At only 29, Nigerian pop-artist Osinachi has sold paintings on Microsoft Word for several thousand euros, or the equivalent amount in ether, a cryptocurrency often used to buy digital art.
One of his works, “Becoming Sochukwuma”, shows a black dancer wrapped in a tutu made of African fabric, dreadlocks tied in a bun, swirling on a computer screen.
But what makes the painting truly unique is its endorsement with an NFT (Non-Fungible Token) – a set of data stored in a blockchain that is used as a certificate of ownership.
The digital painting was sold in April for $80,000 worth of virtual money on the crypto-art market, a growing business in Africa’s most populous country.
Worldwide, NFTs, which serve as a unique identifier, have reassured collectors when buying online art and propelled digital artists to stardom.
Between January and May, NFTs generated around $2.5 billion worth of transactions according to the website NonFungible.com sparking the interest of global auction houses Christie’s and Sotheby’s.
Osinachi’s pieces have done very well on this emerging market and in just a few months the young man has become the most famous African crypto-artist.
He was already using Microsoft Word to paint when he was at university but “gallerists didn’t care about digital art” until recently, he told AFP.
It was in 2017 that he discovered he could sell his artwork directly to buyers using a blockchain – where a record of NFT ownership can be stored.
In the past six months, as crypto-currencies and NFTs have boomed, digital art like Osinachi’s has thrived.
“Now, galleries are after him,” said Oyindamola Fakeye, creative director at the Center for Contemporary Art in the country’s cultural capital Lagos.
“He has a very positive influence on other African digital artists.”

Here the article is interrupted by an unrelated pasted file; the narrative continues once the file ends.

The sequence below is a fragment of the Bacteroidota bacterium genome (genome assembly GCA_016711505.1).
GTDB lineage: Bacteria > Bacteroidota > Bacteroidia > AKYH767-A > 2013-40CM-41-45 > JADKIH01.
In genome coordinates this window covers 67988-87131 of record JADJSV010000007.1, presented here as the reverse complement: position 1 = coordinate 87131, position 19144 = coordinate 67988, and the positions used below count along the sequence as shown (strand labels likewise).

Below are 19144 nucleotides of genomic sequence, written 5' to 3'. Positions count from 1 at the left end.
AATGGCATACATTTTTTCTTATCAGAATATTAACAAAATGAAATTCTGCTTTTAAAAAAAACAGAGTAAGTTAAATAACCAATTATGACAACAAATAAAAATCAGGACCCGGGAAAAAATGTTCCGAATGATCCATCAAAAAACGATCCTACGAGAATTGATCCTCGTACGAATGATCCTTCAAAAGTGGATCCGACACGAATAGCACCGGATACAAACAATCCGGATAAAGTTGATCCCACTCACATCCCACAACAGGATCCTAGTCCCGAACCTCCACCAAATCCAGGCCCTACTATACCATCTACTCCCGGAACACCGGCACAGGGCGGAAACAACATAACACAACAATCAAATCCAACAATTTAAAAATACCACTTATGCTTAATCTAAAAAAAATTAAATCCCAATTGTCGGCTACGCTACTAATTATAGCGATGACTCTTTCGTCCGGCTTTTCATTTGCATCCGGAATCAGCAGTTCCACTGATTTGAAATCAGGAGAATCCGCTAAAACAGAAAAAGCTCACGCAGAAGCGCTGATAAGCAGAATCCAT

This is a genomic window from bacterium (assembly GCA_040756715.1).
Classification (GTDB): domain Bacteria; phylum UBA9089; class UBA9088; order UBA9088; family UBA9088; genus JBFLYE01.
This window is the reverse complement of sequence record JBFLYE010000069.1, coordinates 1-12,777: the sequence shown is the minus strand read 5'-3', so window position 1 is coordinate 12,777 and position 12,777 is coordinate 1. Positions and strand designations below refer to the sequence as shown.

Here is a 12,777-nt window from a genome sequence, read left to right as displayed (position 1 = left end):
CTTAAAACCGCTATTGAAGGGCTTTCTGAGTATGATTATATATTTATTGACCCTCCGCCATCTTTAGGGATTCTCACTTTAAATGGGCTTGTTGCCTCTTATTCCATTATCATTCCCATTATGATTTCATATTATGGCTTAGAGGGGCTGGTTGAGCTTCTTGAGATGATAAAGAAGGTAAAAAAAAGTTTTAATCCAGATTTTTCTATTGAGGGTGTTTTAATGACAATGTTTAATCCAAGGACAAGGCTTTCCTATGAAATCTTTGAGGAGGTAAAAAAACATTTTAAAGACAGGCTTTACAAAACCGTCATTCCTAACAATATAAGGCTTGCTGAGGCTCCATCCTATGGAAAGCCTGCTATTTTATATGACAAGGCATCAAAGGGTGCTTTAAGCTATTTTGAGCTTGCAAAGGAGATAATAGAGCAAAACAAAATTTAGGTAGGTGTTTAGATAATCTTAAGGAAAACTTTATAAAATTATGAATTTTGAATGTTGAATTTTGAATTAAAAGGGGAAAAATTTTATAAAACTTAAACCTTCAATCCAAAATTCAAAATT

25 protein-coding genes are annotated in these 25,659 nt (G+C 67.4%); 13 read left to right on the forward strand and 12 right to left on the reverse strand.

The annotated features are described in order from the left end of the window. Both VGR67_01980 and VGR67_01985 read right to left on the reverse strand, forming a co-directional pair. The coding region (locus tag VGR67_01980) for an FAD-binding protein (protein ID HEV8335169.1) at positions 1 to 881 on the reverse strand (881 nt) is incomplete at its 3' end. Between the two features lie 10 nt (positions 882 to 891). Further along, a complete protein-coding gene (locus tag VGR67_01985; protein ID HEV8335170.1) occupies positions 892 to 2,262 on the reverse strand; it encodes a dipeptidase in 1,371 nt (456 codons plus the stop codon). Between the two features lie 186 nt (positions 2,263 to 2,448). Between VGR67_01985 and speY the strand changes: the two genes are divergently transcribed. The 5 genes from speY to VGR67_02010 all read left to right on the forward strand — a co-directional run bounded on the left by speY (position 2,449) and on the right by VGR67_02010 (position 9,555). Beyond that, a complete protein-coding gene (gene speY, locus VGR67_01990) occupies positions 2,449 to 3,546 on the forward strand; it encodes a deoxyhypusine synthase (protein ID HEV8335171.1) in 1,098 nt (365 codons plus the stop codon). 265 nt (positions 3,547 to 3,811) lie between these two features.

Blockchain, cryptocurrency, NFTs, are terms that are no longer foreign to Osinachi, who spends a lot of time in person and online explaining what they are to other artists.
Many creative minds and entrepreneurs in Nigeria are inspired by his success.
It’s a “revolution in the art space”, said fellow crypto-artist Niyi Okeowo, whose afro-futurist work combines photography, 3D and graphic design.
Nigeria has about “a hundred” digital artists, Okeowo says, and “most have been inspired by Osinachi”.
With its large, youthful, creative and connected population, the West African nation has “the potential to lead” when it comes to NFTs, Osinachi believes.
“We have plenty of talents here. The creative energy in Lagos alone is baffling among young people.”
Nigerians are also fond of cryptocurrencies, contributing to the success of NFTs.
In times of economic crisis, with a devalued naira, a growing number in the country are chosing to invest in digital currency.
Last year, more than $400 million were exchanged in cryptos, making Nigeria the third-largest user of digital money worldwide, behind the US and Russia, according to Statista, a German company specialising in market and consumer data.
Entrepreneur Uyi Omokaro was an early believer in the potential of NFT in Nigeria.
This month, he launched Wearmasters, a platform to sell Africa-made NFT art, where he hopes to bring on some of Nigeria’s most talented emerging artists like 23-year-old painter Daniel Pengrapher.
“Our ambition is to give them international visibility through NFT.”
For now, NFT collectors are few in the country. One of them is Michael Ugwu, director of a digital studio in Lagos.
“I’m one of the only ones,” says Ugwu.
He started investing in cryptocurrencies in 2017, after several devaluations of the naira, before discovering his real passion: the crypto-art market.
“The traditional art space can be a little bit snobbish,” said Ugwu. On the crypto-art market, he says he “found a community, so welcoming, so interactive”.
He owns about “a hundred” NFTs he says proudly, but he also considers them investments.
Ugwu has used NFTs as insurance to obtain loans on the crypto-finance market, a process that would take months in the traditional banking system.
Ugwu remains confident, despite recent crypto crashes that automatically devalue his collections.
“Most of my friends think that I’m crazy… Let’s wait and see in 10 years.”